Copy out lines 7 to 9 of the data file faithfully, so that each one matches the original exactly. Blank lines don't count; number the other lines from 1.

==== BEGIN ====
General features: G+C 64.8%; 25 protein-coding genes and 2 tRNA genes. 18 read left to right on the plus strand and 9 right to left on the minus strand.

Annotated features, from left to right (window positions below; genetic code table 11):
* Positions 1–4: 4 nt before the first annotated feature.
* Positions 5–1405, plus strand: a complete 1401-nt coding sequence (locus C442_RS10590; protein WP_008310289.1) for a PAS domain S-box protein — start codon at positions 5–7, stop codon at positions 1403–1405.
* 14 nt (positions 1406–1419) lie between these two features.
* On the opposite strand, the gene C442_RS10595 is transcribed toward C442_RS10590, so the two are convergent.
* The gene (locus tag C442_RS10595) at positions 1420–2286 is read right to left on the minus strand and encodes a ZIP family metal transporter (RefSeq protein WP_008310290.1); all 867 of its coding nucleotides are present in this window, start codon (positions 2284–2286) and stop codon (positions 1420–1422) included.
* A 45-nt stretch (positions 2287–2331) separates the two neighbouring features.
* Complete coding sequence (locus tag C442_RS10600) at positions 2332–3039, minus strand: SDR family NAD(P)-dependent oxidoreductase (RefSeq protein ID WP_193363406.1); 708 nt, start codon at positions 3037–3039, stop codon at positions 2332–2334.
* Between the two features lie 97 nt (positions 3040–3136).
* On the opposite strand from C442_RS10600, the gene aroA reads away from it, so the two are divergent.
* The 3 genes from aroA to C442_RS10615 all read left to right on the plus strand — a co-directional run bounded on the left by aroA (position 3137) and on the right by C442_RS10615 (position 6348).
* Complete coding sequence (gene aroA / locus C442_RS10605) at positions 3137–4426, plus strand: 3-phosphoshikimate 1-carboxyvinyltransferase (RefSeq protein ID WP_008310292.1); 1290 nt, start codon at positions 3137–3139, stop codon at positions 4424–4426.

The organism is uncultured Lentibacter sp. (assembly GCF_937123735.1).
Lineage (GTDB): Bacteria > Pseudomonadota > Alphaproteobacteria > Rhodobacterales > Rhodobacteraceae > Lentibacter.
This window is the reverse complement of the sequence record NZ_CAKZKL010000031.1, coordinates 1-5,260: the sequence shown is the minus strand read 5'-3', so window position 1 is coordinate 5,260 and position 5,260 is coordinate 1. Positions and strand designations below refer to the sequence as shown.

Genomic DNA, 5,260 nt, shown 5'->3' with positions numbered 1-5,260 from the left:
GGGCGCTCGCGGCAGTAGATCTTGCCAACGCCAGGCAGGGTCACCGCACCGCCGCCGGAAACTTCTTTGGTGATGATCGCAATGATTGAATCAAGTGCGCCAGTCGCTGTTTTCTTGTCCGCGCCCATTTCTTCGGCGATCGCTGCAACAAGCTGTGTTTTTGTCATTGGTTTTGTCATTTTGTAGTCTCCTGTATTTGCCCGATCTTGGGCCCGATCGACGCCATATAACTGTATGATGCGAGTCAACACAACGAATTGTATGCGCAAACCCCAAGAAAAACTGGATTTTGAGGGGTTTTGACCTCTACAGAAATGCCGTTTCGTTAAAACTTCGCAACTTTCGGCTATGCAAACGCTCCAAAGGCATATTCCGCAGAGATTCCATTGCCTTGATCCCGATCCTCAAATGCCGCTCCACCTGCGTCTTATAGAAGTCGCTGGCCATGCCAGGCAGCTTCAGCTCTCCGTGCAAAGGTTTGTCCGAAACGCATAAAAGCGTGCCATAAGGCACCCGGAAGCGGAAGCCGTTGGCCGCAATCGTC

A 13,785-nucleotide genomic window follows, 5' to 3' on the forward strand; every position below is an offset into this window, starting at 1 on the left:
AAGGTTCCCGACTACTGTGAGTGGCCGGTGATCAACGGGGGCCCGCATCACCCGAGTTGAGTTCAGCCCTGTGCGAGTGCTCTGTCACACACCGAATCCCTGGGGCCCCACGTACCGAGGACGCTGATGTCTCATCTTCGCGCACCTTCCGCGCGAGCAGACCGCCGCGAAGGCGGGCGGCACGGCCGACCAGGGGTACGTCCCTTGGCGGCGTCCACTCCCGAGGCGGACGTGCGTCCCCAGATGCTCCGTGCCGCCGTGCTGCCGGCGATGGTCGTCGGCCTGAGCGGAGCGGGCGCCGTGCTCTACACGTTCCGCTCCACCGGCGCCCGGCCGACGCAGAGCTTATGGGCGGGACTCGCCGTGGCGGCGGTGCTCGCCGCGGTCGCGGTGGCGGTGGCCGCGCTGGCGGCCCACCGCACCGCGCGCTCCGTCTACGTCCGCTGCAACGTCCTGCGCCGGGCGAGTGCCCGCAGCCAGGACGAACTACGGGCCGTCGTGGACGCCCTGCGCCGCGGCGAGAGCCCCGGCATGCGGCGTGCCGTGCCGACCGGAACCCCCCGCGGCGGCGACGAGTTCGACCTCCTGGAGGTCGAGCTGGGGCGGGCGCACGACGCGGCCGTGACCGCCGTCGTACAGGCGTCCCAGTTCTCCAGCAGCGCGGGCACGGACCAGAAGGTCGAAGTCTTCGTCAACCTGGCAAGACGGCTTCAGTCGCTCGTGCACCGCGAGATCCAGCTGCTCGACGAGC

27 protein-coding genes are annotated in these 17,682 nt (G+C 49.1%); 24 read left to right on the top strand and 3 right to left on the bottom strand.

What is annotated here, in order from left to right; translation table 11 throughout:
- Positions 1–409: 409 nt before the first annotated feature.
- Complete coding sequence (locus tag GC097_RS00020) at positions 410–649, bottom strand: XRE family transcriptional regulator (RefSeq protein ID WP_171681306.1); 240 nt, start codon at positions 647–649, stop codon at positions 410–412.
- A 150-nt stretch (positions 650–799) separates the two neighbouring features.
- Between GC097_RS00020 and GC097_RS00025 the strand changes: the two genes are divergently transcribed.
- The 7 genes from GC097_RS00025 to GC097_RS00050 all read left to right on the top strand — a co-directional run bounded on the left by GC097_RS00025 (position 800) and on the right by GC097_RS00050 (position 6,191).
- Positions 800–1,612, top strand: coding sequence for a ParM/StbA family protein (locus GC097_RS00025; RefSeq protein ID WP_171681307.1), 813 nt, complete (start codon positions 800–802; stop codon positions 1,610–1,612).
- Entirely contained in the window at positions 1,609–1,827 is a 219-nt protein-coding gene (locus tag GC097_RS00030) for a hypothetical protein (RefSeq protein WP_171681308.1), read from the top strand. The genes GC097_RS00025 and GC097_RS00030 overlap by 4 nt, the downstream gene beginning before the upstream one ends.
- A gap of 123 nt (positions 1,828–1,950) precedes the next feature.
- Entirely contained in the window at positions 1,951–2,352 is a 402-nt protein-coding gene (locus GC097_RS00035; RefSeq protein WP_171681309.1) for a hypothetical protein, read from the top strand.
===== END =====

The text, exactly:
* The gene (locus tag C442_RS10595) at positions 1420–2286 is read right to left on the minus strand and encodes a ZIP family metal transporter (RefSeq protein WP_008310290.1); all 867 of its coding nucleotides are present in this window, start codon (positions 2284–2286) and stop codon (positions 1420–1422) included.
* A 45-nt stretch (positions 2287–2331) separates the two neighbouring features.
* Complete coding sequence (locus tag C442_RS10600) at positions 2332–3039, minus strand: SDR family NAD(P)-dependent oxidoreductase (RefSeq protein ID WP_193363406.1); 708 nt, start codon at positions 3037–3039, stop codon at positions 2332–2334.